Argentina has fostered many good footballers, including Diego Maradona and Lionel Messi. The matches between Boca Juniors and River Plate are called El Superclásico, and are worth a visit for those interested in football.
Wine is a very important part of the Argentine cuisine and the Argentine economy, as well as the country’s national drink. Argentina is the world’s fifth largest wine producer, and in 2006 each Argentine drank an average of 45 liters of wine. An example of an Argentinian meal is ” asado ” and wine. The Argentinian cuisine is largely characterized by the inhabitants being descendants of Europeans, with the use of olive oil, pasta and salads. This applies especially to key areas in and around Buenos Aires. In the north you will find other customs and traditions, with dishes such as locro, tamales, charqui and empanadas.
Argentina has bred many writers, with Jorge Luis Borges among the most famous. The film director Fernando Solanas, composer Astor Piazzolla, musicians Atahualpa Yupanqui, Charly García, Mercedes Sosa, Andrés Calamaro, and Fito Páez, as well as the groups Bersuit Vergarabat, Soda Stereo and Attaque 77, are other well-known cultural personalities. Jorge Mario Bergoglio from Buenos Aires was ordained pope on March 13, 2013 and took the name Frans.
The Argentine Constitution of 1853 states that each province is responsible for ensuring a good education. During the nation-building process in the 19th century, education was an important piece. The rulers used the schools as an arena where immigrants and natives were trained in the parts of history and culture that the rulers wanted to face. A common education should civilize the people and unite the nation.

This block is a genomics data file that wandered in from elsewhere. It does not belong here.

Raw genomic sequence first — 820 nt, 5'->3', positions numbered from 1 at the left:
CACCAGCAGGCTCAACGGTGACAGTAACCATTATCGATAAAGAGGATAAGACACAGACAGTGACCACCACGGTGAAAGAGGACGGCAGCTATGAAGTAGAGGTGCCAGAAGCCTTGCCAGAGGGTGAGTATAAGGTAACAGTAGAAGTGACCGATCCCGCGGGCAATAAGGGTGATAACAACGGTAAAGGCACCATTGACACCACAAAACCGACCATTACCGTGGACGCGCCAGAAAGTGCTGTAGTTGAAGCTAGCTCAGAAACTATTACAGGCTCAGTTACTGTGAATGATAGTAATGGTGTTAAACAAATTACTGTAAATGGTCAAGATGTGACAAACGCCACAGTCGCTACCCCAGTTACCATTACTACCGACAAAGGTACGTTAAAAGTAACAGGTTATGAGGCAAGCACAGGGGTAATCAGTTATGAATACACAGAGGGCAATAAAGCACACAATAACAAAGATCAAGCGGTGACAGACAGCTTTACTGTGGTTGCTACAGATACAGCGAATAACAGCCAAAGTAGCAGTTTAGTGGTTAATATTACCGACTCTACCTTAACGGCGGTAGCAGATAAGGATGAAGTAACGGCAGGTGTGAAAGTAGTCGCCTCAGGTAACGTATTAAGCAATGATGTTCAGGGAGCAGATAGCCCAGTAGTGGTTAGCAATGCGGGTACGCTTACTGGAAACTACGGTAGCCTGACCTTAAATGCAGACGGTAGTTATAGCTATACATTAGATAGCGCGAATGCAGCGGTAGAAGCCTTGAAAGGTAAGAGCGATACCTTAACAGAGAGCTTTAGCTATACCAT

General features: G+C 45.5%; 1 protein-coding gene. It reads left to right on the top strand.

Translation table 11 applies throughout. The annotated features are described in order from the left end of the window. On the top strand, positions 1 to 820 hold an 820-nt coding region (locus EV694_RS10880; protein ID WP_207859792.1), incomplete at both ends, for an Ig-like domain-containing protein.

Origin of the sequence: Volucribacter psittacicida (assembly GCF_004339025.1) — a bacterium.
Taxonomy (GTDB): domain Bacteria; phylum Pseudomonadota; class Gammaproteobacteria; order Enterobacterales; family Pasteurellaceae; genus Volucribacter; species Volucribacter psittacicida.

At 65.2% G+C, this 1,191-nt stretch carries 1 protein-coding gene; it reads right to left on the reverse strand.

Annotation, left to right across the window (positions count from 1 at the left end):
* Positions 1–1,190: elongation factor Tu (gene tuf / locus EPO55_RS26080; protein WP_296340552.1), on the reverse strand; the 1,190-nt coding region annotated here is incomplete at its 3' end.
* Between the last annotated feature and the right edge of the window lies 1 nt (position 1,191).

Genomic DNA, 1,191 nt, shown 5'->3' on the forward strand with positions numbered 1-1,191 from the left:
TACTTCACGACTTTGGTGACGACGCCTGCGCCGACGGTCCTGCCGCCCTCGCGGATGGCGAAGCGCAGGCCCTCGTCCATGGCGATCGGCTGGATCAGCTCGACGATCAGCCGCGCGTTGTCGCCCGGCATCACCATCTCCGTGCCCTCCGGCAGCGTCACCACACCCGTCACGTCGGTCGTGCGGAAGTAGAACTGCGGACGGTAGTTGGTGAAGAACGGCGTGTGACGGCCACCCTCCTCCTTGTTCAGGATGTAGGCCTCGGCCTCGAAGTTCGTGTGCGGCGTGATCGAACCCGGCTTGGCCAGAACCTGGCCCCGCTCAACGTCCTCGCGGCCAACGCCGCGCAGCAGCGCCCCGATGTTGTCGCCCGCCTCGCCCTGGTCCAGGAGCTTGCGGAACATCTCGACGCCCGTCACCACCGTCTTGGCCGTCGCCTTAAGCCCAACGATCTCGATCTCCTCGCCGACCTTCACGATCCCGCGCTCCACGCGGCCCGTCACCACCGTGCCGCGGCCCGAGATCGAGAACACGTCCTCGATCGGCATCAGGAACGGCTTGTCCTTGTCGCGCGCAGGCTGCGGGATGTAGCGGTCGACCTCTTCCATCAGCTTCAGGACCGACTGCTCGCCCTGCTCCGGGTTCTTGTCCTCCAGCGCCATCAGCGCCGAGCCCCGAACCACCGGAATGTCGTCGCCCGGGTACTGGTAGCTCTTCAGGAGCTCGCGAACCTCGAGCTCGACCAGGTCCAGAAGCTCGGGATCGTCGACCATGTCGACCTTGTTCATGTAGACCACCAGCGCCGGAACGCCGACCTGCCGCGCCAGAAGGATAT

In the early 1900s, middle-class young people in the big cities, which had risen sharply as a result of immigration, revolted. They demanded the modernization and democratization of a university system that was elitist and clerical. The result was the University Reform of 1918, which states that everyone should have the right to higher education, that each university should be autonomous, and that students should be represented in the decision-making bodies. In the 2000s, it was decided that no less than six per cent of GDP should be spent on education. Free education only applies to public schools and universities.
Argentina and Norway
The Norwegian Embassy in Buenos Aires currently covers Bolivia, Uruguay and Paraguay in addition to Argentina. Ever since 1906, Norway has had diplomats stationed in the country. The reason for Norway’s early representation in the country is due to the large Norwegian presence in shipping.
Argentina is represented in Norway at its embassy in Oslo.
When it comes to trade relations, there is some contact between Norway and Argentina. The Norwegian-Argentine Chamber of Commerce, established in 2008, facilitates trade relations and investment between the two countries. Norwegian companies in the maritime sector, aluminum industry, fishing, fertilizer production and timber industry are represented in Argentina.
Norway also has state development cooperation with Argentina. This is done by Norway supporting international (non-governmental) organizations, which in turn support specific development projects in Argentina.